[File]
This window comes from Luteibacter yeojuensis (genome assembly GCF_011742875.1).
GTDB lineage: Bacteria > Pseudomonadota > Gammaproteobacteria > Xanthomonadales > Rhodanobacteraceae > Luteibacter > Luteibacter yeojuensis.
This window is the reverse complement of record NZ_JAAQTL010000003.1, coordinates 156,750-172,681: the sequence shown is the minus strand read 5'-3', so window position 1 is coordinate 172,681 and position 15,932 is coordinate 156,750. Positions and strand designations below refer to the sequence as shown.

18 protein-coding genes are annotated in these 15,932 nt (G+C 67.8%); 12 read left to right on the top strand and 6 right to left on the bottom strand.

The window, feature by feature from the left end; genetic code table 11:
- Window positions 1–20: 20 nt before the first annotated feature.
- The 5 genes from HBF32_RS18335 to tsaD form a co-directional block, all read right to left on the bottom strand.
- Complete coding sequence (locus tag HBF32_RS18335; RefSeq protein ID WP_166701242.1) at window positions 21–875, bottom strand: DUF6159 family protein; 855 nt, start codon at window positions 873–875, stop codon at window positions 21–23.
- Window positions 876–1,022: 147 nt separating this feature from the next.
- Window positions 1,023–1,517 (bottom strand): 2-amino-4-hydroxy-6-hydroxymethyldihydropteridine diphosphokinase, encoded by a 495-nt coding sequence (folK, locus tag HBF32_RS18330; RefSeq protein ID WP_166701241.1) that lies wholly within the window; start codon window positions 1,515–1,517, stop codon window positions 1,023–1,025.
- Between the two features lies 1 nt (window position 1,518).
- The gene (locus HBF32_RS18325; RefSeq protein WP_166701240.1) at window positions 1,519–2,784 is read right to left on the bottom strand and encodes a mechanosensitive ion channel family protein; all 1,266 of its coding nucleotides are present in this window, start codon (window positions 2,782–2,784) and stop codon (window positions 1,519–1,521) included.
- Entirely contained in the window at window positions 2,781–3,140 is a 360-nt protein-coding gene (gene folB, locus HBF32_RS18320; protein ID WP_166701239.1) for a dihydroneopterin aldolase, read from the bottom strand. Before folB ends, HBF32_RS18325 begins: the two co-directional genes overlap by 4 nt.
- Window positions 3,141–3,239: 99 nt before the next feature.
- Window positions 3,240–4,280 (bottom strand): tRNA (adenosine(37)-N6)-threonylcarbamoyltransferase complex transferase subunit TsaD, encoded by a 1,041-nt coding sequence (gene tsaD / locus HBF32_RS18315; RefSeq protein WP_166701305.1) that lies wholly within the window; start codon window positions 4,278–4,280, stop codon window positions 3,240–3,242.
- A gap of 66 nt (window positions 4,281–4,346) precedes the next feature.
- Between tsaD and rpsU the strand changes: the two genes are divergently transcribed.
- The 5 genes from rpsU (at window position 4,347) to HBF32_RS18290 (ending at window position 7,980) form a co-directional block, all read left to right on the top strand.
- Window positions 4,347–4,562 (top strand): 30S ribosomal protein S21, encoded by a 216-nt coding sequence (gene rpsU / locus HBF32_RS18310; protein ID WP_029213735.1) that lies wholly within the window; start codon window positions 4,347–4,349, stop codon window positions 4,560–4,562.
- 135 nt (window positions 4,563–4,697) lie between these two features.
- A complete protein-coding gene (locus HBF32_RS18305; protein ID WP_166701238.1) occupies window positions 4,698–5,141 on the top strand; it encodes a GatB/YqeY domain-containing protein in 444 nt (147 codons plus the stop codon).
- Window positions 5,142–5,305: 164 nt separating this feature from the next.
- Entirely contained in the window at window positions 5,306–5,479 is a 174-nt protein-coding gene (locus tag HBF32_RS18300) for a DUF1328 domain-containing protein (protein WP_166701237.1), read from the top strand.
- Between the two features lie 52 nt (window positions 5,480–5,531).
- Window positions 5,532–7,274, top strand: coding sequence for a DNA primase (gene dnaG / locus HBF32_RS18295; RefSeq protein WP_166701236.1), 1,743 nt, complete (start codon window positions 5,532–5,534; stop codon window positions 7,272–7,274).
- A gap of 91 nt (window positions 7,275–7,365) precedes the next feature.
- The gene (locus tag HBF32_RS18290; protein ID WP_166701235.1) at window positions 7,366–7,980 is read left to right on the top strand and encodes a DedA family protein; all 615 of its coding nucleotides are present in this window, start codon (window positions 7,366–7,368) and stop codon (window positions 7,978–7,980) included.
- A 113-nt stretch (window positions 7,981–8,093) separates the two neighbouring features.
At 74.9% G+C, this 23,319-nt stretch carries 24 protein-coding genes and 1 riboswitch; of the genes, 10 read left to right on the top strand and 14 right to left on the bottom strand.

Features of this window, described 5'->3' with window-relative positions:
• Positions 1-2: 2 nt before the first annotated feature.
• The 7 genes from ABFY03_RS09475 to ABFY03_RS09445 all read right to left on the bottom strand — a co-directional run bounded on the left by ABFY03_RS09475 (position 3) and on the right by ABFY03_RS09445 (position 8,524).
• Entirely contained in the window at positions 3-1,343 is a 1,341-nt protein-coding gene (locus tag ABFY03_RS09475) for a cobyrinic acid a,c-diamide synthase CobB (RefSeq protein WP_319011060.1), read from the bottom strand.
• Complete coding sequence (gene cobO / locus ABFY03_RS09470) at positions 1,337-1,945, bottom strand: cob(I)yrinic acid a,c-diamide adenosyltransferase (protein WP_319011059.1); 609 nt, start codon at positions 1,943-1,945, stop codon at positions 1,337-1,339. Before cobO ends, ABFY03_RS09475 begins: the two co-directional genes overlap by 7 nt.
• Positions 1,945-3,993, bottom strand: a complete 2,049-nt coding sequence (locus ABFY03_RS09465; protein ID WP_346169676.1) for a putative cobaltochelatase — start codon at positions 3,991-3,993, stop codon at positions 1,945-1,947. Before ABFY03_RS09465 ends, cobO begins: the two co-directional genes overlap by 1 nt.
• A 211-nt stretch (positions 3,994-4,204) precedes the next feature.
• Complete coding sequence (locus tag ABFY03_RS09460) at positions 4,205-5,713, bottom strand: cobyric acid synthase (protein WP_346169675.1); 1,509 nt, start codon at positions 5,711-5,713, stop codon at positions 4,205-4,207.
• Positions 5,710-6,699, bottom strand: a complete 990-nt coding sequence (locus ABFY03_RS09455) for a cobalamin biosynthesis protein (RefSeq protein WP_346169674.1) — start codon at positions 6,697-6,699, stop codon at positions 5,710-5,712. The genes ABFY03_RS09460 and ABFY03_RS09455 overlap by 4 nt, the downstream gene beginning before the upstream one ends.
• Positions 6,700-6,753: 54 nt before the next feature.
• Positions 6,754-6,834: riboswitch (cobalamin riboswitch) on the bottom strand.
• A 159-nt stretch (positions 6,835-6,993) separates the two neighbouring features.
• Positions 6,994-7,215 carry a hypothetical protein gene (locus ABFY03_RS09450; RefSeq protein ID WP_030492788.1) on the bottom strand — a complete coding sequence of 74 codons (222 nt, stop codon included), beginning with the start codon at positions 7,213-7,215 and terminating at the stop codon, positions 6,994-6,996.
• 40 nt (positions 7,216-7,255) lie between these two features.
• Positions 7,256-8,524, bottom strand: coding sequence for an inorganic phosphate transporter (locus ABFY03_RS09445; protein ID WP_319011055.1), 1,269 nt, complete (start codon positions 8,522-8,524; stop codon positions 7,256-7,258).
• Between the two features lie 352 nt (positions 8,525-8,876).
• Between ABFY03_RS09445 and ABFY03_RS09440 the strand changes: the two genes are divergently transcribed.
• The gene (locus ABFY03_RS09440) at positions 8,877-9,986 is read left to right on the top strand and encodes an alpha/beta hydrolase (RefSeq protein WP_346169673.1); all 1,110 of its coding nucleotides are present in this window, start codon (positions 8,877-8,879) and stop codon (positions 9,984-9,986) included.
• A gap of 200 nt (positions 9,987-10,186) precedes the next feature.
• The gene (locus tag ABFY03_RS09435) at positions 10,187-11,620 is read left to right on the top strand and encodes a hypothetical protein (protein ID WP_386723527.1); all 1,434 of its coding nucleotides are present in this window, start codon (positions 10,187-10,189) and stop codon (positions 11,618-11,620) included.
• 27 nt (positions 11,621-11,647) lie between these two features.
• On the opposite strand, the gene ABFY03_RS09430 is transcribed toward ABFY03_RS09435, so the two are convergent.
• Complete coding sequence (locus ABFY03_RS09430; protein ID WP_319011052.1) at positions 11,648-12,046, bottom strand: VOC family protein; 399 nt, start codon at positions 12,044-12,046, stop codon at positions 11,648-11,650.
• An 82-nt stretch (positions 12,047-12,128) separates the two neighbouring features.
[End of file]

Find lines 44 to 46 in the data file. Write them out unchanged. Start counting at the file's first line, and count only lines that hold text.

• Positions 7,256-8,524, bottom strand: coding sequence for an inorganic phosphate transporter (locus ABFY03_RS09445; protein ID WP_319011055.1), 1,269 nt, complete (start codon positions 8,522-8,524; stop codon positions 7,256-7,258).
• Between the two features lie 352 nt (positions 8,525-8,876).
• Between ABFY03_RS09445 and ABFY03_RS09440 the strand changes: the two genes are divergently transcribed.